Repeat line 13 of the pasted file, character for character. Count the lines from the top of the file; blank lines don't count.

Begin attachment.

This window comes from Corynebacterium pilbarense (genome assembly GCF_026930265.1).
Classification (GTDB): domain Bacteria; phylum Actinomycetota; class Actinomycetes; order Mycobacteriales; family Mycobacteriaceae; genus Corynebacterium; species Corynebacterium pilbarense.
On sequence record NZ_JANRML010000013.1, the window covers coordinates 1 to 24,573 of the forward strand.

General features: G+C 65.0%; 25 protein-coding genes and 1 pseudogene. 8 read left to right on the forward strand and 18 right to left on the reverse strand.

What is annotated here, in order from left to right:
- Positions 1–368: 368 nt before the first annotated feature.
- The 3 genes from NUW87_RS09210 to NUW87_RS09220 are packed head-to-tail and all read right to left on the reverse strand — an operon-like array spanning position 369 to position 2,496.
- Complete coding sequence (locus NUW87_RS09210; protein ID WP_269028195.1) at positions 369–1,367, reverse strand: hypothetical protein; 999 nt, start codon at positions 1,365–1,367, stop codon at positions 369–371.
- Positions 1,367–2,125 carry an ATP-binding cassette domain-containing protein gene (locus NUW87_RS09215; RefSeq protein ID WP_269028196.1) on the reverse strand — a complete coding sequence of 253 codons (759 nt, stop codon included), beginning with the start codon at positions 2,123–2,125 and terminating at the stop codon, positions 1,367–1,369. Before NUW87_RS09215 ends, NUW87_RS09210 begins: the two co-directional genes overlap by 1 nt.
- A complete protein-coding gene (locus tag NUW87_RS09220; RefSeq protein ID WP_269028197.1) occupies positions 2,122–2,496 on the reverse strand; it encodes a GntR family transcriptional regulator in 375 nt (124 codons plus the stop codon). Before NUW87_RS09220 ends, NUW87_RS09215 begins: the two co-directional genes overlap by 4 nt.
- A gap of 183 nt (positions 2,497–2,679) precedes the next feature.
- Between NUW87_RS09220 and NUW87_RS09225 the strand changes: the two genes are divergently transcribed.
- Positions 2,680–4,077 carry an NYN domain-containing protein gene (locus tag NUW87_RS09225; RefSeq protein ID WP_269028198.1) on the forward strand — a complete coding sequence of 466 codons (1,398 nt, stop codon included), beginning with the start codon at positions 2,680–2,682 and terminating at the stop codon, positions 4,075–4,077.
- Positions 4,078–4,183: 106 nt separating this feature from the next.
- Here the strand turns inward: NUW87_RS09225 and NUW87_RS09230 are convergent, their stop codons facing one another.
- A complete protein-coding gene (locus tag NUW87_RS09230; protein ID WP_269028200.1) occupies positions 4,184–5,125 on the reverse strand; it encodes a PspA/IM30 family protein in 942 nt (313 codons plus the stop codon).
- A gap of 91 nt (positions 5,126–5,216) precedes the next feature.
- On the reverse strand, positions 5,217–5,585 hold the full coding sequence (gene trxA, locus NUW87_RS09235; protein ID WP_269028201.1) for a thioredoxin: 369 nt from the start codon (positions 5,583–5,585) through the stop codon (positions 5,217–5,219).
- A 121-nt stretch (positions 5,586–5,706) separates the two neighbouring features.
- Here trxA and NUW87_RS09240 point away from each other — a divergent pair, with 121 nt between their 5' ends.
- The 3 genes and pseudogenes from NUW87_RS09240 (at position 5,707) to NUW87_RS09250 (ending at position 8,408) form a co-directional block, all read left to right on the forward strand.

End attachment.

- Positions 2,680–4,077 carry an NYN domain-containing protein gene (locus tag NUW87_RS09225; RefSeq protein ID WP_269028198.1) on the forward strand — a complete coding sequence of 466 codons (1,398 nt, stop codon included), beginning with the start codon at positions 2,680–2,682 and terminating at the stop codon, positions 4,075–4,077.